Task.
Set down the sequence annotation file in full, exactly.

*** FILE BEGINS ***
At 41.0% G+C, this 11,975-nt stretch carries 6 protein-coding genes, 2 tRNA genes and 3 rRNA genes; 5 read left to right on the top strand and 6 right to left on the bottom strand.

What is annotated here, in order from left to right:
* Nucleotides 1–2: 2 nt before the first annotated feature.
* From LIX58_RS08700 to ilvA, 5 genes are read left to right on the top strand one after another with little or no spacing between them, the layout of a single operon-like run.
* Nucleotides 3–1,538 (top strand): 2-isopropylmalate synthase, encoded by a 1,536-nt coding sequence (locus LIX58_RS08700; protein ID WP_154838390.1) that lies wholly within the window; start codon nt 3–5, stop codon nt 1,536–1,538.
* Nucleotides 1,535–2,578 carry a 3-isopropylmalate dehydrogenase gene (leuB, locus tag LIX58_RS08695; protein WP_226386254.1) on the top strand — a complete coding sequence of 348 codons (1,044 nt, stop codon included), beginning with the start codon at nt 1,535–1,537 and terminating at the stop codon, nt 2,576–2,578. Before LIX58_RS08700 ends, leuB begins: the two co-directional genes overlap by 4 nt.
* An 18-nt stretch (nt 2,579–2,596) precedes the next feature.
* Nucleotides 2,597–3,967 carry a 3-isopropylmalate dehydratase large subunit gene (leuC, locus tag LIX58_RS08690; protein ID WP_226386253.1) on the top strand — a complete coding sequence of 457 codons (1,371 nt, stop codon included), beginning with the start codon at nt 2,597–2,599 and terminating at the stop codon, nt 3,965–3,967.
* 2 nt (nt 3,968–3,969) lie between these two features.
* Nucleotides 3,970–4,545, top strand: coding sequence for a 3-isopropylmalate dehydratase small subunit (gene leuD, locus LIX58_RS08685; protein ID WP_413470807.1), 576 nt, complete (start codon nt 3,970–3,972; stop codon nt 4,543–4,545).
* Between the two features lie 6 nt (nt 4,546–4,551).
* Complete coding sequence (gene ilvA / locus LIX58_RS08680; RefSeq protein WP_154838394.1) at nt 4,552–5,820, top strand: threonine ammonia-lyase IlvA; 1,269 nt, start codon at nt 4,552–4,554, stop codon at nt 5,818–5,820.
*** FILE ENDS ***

At 41.0% G+C, this 11,975-nt stretch carries 6 protein-coding genes, 2 tRNA genes and 3 rRNA genes; 5 read left to right on the top strand and 6 right to left on the bottom strand.

What is annotated here, in order from left to right:
* Nucleotides 1–2: 2 nt before the first annotated feature.
* From LIX58_RS08700 to ilvA, 5 genes are read left to right on the top strand one after another with little or no spacing between them, the layout of a single operon-like run.
* Nucleotides 3–1,538 (top strand): 2-isopropylmalate synthase, encoded by a 1,536-nt coding sequence (locus LIX58_RS08700; protein ID WP_154838390.1) that lies wholly within the window; start codon nt 3–5, stop codon nt 1,536–1,538.
* Nucleotides 1,535–2,578 carry a 3-isopropylmalate dehydrogenase gene (leuB, locus tag LIX58_RS08695; protein WP_226386254.1) on the top strand — a complete coding sequence of 348 codons (1,044 nt, stop codon included), beginning with the start codon at nt 1,535–1,537 and terminating at the stop codon, nt 2,576–2,578. Before LIX58_RS08700 ends, leuB begins: the two co-directional genes overlap by 4 nt.
* An 18-nt stretch (nt 2,579–2,596) precedes the next feature.
* Nucleotides 2,597–3,967 carry a 3-isopropylmalate dehydratase large subunit gene (leuC, locus tag LIX58_RS08690; protein ID WP_226386253.1) on the top strand — a complete coding sequence of 457 codons (1,371 nt, stop codon included), beginning with the start codon at nt 2,597–2,599 and terminating at the stop codon, nt 3,965–3,967.
* 2 nt (nt 3,968–3,969) lie between these two features.
* Nucleotides 3,970–4,545, top strand: coding sequence for a 3-isopropylmalate dehydratase small subunit (gene leuD, locus LIX58_RS08685; protein ID WP_413470807.1), 576 nt, complete (start codon nt 3,970–3,972; stop codon nt 4,543–4,545).
* Between the two features lie 6 nt (nt 4,546–4,551).
* Complete coding sequence (gene ilvA / locus LIX58_RS08680; RefSeq protein WP_154838394.1) at nt 4,552–5,820, top strand: threonine ammonia-lyase IlvA; 1,269 nt, start codon at nt 4,552–4,554, stop codon at nt 5,818–5,820.